The concepts of Singles Clubs always seem like such a good idea in principle, but much of the time there’s a drop-off in terms of pulling power and quality that leaves those who got in for the long haul feeling short-changed. We’re not even half-way through God Unknown’s Singles Club, yet thankfully there’s not even a hint of slowdown. Carlton Melton’s Harbinger can best be described as a lumbering fuzzosaurus of a track, a riff that is embellished and gradually built upon in the same way that if something moves slowly enough, moss will eventually start to accumulate, yet it never shifts from its mighty path. It doesn’t sound particularly huge, or even imposing, but there is an undeniable presence that depicts its power better than volume ever could. Guitars hum and moan with only the steady pound of drums to keep them marching and brief bursts of low-end warmth as beacons to guide them, and when shifts start to emerge, they don’t overpower the listener, they only deepen Harbinger’s inexorable pull. As warbling synth bobs to the surface and guitars rise to a gradual scream, it’s not far from that infinitely looping sense of purpose that is the song’s raison d’etre.
Astraeus couldn’t be further from this. What could have been a standard, fuzz-heavy throwback to 70s rock standards is, in Mind Mountain’s able hands, a dynamic monster, fuelled by cheap speed and bleeding fingers. It’s almost cinematic in its colossal scale, with a bubbling, jazzily undulating main riff reminiscent of Yoko Kanno’s heavier scores and a tense synthesised intermission that’s a Fabio Frizzi fan’s wet dream (or worst nightmare, depending on their stance). It shares only its instrumental nature with Carlton Melton’s offering, but while Harbinger’s voicelessness was a necessary tool to stress its rhythmic superiority, in this case it’s more that it would have been too much of a distraction. It would have pulled attention away from the deftness of Joe Hirons’ licks, or his impeccably-orchestrated mid-song set piece. Right up to the wire, it keeps you honed in on its hurricane of sound, the piercing tremolo and clamorous snare rolls exerting a fierce stranglehold, and though it’s a close call, it’s these moments that are this release’s strongest, and most memorable.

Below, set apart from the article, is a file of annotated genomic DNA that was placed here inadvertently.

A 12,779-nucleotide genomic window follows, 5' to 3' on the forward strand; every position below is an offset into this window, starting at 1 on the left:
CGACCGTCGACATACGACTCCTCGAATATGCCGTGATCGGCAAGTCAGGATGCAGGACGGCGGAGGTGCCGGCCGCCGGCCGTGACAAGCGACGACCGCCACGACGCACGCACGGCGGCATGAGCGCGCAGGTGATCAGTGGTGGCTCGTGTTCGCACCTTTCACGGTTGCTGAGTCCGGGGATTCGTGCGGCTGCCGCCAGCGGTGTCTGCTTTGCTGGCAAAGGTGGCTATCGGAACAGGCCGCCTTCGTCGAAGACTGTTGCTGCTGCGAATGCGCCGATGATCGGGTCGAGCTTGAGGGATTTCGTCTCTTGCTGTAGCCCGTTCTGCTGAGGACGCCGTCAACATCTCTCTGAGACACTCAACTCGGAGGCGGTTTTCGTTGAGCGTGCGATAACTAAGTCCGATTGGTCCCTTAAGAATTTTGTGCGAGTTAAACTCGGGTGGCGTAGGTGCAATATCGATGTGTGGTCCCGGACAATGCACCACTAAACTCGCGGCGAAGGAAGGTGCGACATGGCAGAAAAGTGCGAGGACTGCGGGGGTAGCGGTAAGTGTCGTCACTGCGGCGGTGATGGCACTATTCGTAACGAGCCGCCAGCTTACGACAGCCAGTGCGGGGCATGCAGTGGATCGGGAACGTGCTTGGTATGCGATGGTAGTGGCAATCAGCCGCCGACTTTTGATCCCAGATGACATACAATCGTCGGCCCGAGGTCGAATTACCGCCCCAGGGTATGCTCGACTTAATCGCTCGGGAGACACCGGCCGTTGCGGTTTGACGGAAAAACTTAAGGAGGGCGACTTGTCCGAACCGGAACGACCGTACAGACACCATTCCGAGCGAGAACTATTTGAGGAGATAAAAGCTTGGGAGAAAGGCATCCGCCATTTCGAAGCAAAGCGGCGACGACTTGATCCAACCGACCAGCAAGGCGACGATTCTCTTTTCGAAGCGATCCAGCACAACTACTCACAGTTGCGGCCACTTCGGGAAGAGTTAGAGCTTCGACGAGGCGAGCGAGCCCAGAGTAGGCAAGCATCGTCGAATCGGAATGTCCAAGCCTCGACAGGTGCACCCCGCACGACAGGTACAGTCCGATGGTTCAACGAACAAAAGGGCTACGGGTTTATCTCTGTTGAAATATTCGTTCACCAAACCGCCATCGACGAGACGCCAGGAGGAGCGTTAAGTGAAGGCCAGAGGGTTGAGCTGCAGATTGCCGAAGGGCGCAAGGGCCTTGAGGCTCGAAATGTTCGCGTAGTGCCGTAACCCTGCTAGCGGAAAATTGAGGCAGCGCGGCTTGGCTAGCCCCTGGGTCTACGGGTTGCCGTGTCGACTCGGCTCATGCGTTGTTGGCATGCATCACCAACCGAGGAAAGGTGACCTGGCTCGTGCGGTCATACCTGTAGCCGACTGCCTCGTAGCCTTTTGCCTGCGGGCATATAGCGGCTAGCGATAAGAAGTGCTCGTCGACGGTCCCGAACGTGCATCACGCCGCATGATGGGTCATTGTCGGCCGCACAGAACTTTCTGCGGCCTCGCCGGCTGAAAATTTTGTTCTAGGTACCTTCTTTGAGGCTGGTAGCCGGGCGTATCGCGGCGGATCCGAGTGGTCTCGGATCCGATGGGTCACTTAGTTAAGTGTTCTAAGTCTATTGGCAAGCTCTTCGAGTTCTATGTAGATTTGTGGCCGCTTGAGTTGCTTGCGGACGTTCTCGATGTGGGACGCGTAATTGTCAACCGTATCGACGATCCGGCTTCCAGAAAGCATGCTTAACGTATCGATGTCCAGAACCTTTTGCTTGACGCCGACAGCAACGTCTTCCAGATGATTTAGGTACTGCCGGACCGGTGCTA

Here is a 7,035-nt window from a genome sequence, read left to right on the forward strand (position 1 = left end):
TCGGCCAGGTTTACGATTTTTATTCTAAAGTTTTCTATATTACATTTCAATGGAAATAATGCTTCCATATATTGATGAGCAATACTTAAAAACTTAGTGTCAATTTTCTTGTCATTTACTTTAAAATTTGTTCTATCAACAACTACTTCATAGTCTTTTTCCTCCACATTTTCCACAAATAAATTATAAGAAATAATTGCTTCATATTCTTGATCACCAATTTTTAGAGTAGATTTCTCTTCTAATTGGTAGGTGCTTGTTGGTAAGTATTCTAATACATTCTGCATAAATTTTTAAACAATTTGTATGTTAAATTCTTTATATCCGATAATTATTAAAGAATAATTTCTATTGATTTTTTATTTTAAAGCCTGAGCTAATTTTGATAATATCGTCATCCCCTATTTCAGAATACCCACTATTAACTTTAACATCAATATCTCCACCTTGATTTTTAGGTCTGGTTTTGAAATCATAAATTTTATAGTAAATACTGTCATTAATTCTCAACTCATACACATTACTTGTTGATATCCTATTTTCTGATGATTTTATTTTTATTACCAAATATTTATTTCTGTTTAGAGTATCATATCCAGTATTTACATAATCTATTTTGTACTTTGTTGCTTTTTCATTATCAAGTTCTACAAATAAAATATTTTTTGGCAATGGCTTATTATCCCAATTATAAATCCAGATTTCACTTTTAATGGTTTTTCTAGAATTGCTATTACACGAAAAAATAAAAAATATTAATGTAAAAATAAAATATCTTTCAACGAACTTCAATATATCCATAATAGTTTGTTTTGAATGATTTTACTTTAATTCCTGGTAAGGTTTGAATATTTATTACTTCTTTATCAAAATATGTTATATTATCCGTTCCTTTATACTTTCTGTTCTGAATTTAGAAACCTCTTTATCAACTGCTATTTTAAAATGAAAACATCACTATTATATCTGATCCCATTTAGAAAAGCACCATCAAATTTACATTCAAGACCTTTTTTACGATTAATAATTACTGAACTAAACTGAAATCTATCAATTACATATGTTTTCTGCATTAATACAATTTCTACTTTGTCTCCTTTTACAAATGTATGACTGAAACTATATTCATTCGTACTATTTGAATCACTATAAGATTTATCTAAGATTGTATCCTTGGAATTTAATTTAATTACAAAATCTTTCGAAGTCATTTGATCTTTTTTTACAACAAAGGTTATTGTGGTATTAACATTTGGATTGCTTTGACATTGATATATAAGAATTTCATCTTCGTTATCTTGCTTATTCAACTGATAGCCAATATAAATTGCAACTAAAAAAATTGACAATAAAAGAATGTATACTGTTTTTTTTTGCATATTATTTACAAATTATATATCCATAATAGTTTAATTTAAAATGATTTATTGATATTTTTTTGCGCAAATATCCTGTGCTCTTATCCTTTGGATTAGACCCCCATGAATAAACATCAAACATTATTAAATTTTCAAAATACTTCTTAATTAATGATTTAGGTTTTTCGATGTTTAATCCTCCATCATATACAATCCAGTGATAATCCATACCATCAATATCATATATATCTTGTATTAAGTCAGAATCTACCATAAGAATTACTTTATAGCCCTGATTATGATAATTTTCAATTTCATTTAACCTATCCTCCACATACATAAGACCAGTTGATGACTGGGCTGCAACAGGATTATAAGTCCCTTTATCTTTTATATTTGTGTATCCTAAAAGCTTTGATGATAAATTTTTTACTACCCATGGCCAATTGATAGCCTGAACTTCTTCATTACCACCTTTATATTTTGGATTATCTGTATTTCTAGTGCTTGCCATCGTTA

Whether the Singles Club will keep up the compare-and-contrast nature of its releases thus far and, if it does, whether it will be able to keep up this calibre is something of a risky bet to take, but if it can pull it off, it stands to rank as one of those phenomena that everyone wishes they had gotten in on while they had the chance. In other words, buy into this now, while you still can.
Scribed by: Dave Bowes